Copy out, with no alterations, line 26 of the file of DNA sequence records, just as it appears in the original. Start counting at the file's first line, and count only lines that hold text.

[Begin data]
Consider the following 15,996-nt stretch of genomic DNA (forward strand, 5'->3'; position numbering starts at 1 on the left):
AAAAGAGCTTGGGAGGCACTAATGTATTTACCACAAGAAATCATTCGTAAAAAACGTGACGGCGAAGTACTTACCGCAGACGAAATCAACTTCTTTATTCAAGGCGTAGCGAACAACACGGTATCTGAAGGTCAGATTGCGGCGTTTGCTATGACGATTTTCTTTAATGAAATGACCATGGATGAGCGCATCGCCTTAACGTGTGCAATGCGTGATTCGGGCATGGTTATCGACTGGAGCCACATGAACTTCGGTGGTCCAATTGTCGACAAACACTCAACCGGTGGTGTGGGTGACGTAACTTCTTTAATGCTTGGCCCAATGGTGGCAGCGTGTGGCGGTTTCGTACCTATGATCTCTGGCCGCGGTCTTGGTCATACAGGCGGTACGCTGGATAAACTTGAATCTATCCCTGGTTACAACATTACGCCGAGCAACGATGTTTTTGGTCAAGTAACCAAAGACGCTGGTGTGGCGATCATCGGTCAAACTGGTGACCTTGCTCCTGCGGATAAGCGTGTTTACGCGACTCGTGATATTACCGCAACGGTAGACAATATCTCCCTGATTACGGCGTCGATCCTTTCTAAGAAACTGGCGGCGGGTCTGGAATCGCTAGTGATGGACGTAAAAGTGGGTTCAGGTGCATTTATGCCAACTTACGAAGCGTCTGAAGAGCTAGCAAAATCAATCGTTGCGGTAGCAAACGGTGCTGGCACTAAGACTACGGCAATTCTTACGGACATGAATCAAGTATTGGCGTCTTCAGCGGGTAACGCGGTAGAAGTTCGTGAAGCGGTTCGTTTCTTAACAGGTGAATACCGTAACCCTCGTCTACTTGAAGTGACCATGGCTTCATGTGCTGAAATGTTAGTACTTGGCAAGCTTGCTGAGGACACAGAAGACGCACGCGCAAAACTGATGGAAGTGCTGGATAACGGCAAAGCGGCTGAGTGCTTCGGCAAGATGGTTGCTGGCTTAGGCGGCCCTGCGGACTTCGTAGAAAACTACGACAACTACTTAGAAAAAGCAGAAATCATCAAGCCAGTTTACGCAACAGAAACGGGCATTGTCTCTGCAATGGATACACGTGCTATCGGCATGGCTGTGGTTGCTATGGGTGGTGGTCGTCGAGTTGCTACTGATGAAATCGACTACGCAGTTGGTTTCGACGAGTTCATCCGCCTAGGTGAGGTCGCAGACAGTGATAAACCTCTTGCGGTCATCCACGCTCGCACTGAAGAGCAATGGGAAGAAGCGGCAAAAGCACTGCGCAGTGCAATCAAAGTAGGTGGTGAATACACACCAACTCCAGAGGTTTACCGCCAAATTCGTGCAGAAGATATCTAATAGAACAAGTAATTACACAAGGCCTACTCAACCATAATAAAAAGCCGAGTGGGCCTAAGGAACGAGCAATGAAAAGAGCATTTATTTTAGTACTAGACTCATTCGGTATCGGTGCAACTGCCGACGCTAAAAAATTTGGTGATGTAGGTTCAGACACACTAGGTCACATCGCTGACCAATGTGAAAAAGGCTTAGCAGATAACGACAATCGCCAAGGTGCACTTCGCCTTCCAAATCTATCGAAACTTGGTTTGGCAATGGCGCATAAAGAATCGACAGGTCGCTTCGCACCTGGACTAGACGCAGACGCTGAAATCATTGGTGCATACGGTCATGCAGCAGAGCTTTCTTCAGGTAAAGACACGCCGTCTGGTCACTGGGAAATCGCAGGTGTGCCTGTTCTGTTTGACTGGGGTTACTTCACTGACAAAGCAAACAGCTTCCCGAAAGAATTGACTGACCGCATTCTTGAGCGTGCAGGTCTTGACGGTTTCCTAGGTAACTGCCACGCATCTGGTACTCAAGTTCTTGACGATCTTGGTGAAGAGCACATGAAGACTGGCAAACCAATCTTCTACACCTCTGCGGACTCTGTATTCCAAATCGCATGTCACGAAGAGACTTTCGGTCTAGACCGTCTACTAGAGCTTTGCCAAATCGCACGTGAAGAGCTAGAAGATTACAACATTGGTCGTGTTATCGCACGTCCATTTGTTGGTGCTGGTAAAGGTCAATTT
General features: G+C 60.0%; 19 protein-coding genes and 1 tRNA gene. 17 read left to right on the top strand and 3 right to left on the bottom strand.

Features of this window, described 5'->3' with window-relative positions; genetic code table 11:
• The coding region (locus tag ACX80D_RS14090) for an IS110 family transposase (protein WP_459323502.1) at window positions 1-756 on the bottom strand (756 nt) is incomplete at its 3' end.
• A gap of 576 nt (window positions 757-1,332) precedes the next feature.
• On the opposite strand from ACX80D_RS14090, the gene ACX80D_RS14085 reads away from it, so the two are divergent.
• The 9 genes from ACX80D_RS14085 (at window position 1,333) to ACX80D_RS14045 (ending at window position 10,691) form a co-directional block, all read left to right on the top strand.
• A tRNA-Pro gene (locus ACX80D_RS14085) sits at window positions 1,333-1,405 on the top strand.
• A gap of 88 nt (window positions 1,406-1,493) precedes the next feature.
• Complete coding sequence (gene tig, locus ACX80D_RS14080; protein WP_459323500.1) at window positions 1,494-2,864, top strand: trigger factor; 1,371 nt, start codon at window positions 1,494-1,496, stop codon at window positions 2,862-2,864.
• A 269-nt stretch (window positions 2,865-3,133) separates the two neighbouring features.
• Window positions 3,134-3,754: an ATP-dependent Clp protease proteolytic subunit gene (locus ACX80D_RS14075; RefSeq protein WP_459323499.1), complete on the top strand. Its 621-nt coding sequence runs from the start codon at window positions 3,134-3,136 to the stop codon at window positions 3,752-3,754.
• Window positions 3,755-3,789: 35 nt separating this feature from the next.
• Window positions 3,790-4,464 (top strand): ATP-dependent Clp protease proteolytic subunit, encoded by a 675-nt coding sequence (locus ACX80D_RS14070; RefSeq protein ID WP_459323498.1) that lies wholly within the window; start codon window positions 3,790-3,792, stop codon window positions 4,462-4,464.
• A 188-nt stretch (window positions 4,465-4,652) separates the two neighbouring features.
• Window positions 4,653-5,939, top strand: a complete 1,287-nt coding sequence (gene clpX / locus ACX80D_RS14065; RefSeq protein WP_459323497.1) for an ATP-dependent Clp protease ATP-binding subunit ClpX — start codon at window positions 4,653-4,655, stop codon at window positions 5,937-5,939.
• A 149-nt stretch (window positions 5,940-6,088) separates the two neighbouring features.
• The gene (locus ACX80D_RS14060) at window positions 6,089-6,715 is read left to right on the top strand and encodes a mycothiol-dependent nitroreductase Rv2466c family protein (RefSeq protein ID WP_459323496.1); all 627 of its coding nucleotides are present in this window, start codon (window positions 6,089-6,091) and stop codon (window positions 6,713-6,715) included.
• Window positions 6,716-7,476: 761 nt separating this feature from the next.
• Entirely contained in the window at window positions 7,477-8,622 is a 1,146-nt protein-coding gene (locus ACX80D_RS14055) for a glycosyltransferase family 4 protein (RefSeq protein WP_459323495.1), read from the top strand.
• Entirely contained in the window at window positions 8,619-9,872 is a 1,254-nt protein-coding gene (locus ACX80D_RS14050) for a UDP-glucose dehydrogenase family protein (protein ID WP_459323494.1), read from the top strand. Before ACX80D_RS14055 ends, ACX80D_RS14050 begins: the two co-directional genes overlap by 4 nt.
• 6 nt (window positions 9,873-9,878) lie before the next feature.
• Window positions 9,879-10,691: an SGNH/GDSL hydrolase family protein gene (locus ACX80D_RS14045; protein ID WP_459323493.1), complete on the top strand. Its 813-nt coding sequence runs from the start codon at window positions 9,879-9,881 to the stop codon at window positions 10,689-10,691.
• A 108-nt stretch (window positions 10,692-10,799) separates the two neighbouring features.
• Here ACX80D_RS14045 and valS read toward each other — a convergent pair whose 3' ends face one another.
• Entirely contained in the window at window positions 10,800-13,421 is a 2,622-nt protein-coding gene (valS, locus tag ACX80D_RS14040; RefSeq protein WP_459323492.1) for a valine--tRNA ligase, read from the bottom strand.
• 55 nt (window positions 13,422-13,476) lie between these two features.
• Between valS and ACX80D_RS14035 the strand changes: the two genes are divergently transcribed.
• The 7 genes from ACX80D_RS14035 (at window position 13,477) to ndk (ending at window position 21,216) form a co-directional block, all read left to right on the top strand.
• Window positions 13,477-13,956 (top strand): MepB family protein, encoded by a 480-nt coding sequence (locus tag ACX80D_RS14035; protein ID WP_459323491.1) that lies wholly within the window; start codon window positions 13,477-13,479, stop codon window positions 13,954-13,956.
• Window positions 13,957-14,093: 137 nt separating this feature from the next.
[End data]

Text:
• Here ACX80D_RS14045 and valS read toward each other — a convergent pair whose 3' ends face one another.